The beginning of one of Germany’s finest palace gardens – Pillnitz Palace – began when Augustus the Strong commissioned a riverside palace to which he could bring guests by boat. He dreamed of making his capital of Dresden the Venice of Saxony.
There was already a 14th-century medieval manor house at Pillnitz, which had a history as a “pleasure palace” for royal mistresses. Augustus’s older brother, Elector John George IV of Saxony, had acquired it in 1694 as a present for his mistress, and Augustus himself had in turn given it to his favorite, the Countess of Cosel, in 1706. A decade later, when she fell out of royal favor, Augustus reclaimed it, and ordered a new summer palace built facing the river, an oriental-influenced extravaganza he could use for entertaining with Venetian-style masqued balls, costume parties, sporting contests, and wine festivals.
Countess Cosel had begun the hedged walkways and a baroque formal garden, the Lustgarten, or pleasure garden. Since her time it has been changed several times. Today its formal beds are designed as a medallion inside a square, with a pool in the center and geometrical plantings. The symmetry is softened by shrubs and trees at the outer edges, and a shimmering waterspout in the central pool.
The formal design worked well as the centerpiece of Augustus the Strong’s grand plans. Mirror imaging Augustus’s first Riverside Palace, designed by Matthäus Daniel Pöppelmann in 1720, is the matching façade of the Upper Palace, completed three years later. Both buildings blend late baroque with the Chinoiserie style that was popular in the late 18th century. A staircase bringing guests from the river to the palace was built in 1722, later enhanced by water stairs to form a gondola dock. Palace gardens were extended to add parterres at either side of a long Mailebahn, a lawn for playing paille-maille, a long-forgotten game somewhat similar to croquet.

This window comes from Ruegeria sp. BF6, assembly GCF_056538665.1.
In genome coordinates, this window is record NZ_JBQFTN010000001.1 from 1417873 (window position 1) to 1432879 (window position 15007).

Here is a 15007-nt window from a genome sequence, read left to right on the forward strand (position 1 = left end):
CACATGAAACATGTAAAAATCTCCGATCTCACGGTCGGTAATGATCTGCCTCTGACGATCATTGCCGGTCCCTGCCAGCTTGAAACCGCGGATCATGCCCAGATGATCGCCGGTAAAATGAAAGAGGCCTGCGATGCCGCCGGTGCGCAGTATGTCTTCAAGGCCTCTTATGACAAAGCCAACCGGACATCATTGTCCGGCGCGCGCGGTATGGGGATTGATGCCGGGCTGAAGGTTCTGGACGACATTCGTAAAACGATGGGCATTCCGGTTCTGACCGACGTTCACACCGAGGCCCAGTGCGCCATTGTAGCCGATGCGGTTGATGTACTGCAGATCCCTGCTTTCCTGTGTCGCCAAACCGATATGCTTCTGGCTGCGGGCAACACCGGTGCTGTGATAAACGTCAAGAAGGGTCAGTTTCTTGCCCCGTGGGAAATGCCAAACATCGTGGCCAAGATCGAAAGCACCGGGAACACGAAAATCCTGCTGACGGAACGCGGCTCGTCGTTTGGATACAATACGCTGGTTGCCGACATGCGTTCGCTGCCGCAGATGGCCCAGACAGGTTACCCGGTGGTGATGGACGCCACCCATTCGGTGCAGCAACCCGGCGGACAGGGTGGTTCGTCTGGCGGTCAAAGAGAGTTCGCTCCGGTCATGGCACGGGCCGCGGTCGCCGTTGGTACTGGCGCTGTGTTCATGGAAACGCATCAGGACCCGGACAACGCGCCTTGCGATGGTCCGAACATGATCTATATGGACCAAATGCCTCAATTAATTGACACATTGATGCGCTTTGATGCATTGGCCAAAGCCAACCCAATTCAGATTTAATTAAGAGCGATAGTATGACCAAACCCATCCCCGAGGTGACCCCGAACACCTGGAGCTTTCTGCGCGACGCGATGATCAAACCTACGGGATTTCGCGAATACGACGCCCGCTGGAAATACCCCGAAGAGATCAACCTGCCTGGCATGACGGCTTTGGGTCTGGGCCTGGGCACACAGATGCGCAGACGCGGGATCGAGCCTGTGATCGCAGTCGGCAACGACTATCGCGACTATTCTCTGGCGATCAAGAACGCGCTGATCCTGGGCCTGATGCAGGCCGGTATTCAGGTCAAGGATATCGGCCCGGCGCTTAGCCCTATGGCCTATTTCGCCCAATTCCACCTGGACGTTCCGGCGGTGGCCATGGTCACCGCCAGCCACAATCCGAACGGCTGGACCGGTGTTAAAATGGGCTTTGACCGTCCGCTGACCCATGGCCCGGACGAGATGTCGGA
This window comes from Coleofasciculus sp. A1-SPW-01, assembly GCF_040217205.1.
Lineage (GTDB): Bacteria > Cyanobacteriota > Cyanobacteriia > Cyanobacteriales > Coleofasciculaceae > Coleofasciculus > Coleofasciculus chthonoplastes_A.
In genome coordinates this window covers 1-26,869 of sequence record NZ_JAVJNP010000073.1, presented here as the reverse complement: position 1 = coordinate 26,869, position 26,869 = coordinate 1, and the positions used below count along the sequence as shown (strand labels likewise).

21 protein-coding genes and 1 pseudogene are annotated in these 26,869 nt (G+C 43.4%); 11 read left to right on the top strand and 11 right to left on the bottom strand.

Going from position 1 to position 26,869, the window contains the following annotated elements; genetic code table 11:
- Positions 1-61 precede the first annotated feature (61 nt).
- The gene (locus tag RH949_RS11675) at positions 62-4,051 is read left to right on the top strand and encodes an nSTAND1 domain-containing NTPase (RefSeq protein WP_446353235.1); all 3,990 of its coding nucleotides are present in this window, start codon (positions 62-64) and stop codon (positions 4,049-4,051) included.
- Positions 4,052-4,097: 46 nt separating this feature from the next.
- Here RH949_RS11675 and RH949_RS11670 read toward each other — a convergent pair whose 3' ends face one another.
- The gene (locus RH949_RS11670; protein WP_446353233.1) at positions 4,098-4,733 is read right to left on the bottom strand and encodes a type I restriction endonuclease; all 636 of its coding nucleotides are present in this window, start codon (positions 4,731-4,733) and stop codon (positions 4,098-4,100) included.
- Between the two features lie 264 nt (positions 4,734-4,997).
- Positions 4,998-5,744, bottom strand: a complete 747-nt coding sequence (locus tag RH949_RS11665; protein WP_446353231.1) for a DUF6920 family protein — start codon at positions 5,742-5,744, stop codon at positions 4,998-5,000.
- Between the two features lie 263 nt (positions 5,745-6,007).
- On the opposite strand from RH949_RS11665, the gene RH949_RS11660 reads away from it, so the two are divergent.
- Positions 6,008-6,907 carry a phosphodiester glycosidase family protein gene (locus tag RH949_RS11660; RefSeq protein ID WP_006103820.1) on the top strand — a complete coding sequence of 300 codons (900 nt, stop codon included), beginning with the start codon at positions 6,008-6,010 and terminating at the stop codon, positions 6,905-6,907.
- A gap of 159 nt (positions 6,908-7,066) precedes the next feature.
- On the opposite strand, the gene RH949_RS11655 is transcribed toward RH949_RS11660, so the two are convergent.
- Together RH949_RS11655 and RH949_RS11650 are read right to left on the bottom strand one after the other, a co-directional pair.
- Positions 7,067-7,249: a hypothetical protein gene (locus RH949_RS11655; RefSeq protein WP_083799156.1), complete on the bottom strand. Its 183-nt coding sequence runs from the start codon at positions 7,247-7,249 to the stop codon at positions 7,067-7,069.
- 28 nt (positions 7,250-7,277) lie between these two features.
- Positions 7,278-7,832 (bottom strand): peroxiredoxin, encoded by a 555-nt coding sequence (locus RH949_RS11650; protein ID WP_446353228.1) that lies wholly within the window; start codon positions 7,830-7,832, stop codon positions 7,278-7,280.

By the late 1720s, Augustus had lost interest in Pillnitz, concentrating more on making Dresden itself a glittering city to rival the great capitals of Europe. Not much happened at Pillnitz until Augustus’s great-grandson Frederick Augustus I became Elector, and in 1765 made Pillnitz the royal family’s summer residence.
It was then that the park was extended to create an English Garden, landscaped with exotic trees. He built a Chinese Garden and on the hill behind it an artificial ruin, a popular folly in the late 1700s. The valley behind the palace was landscaped with walking paths and arched stone bridges in 1780.
When the original “castle” – more a manor house – burned in 1818, Frederick Augustus built the Neoclassical New Palace, forming the third side of the Pleasure Garden, its balanced symmetry complementing the matching palace facades at either side.
In the 1860s the Pleasure Garden was again redesigned, this time following the ideas of landscape architect Peter Joseph Lennè, whose plans for the royal gardens at Potsdam and Berlin moved German garden design from Baroque to the Neoclassical style. With a few later changes, this is the park you see today, and its charm lies in the way all these styles – baroque, neoclassical and English landscape – blend and mingle harmoniously.
The entrance leads immediately into the formal Pleasure Garden, surrounded on three sides by palaces, its sculptured beds bright with seasonal flowers and contrasting foliage plants that range from silver-gray to purple. The fourth side opens to the park, looking straight down the Maillebahn, now bordered by two 1600-foot rows of chestnut trees. These were planted in 1965, one of the few changes made during the postwar years when Saxony was behind the Iron Curtain that separated Soviet-controlled East Germany from the rest of the country.